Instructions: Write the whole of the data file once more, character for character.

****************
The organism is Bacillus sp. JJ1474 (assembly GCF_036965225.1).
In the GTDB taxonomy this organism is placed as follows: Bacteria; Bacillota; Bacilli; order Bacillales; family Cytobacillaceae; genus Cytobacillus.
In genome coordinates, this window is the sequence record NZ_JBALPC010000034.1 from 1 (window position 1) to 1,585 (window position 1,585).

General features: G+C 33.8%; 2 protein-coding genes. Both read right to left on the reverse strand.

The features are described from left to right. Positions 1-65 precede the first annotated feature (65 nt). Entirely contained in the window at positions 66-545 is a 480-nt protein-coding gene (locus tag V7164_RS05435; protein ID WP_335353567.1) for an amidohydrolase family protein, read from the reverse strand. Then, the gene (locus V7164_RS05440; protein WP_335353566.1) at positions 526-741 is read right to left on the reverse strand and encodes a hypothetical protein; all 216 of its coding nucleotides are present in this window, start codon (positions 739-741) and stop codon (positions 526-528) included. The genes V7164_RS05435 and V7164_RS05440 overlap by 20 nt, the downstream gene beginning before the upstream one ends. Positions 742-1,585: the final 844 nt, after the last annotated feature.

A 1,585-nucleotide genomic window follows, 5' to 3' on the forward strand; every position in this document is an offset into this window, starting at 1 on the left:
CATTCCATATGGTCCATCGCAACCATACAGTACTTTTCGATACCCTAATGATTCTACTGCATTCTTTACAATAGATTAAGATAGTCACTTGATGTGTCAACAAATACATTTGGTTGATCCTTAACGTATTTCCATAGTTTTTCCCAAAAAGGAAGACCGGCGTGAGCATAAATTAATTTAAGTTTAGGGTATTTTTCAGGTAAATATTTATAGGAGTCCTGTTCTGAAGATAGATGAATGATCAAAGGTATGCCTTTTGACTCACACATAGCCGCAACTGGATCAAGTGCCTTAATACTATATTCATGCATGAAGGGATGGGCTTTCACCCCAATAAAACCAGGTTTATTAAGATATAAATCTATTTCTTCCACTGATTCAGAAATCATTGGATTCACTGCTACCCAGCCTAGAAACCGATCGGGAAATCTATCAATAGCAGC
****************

The organism is Bacillus sp. JJ1474 (assembly GCF_036965225.1).
In the GTDB taxonomy this organism is placed as follows: Bacteria; Bacillota; Bacilli; order Bacillales; family Cytobacillaceae; genus Cytobacillus.
In genome coordinates, this window is the sequence record NZ_JBALPC010000034.1 from 1 (window position 1) to 1,585 (window position 1,585).

General features: G+C 33.8%; 2 protein-coding genes. Both read right to left on the reverse strand.

The features are described from left to right. Positions 1-65 precede the first annotated feature (65 nt). Entirely contained in the window at positions 66-545 is a 480-nt protein-coding gene (locus tag V7164_RS05435; protein ID WP_335353567.1) for an amidohydrolase family protein, read from the reverse strand. Then, the gene (locus V7164_RS05440; protein WP_335353566.1) at positions 526-741 is read right to left on the reverse strand and encodes a hypothetical protein; all 216 of its coding nucleotides are present in this window, start codon (positions 739-741) and stop codon (positions 526-528) included. The genes V7164_RS05435 and V7164_RS05440 overlap by 20 nt, the downstream gene beginning before the upstream one ends. Positions 742-1,585: the final 844 nt, after the last annotated feature.

A 1,585-nucleotide genomic window follows, 5' to 3' on the forward strand; every position in this document is an offset into this window, starting at 1 on the left:
CATTCCATATGGTCCATCGCAACCATACAGTACTTTTCGATACCCTAATGATTCTACTGCATTCTTTACAATAGATTAAGATAGTCACTTGATGTGTCAACAAATACATTTGGTTGATCCTTAACGTATTTCCATAGTTTTTCCCAAAAAGGAAGACCGGCGTGAGCATAAATTAATTTAAGTTTAGGGTATTTTTCAGGTAAATATTTATAGGAGTCCTGTTCTGAAGATAGATGAATGATCAAAGGTATGCCTTTTGACTCACACATAGCCGCAACTGGATCAAGTGCCTTAATACTATATTCATGCATGAAGGGATGGGCTTTCACCCCAATAAAACCAGGTTTATTAAGATATAAATCTATTTCTTCCACTGATTCAGAAATCATTGGATTCACTGCTACCCAGCCTAGAAACCGATCGGGAAATCTATCAATAGCAGC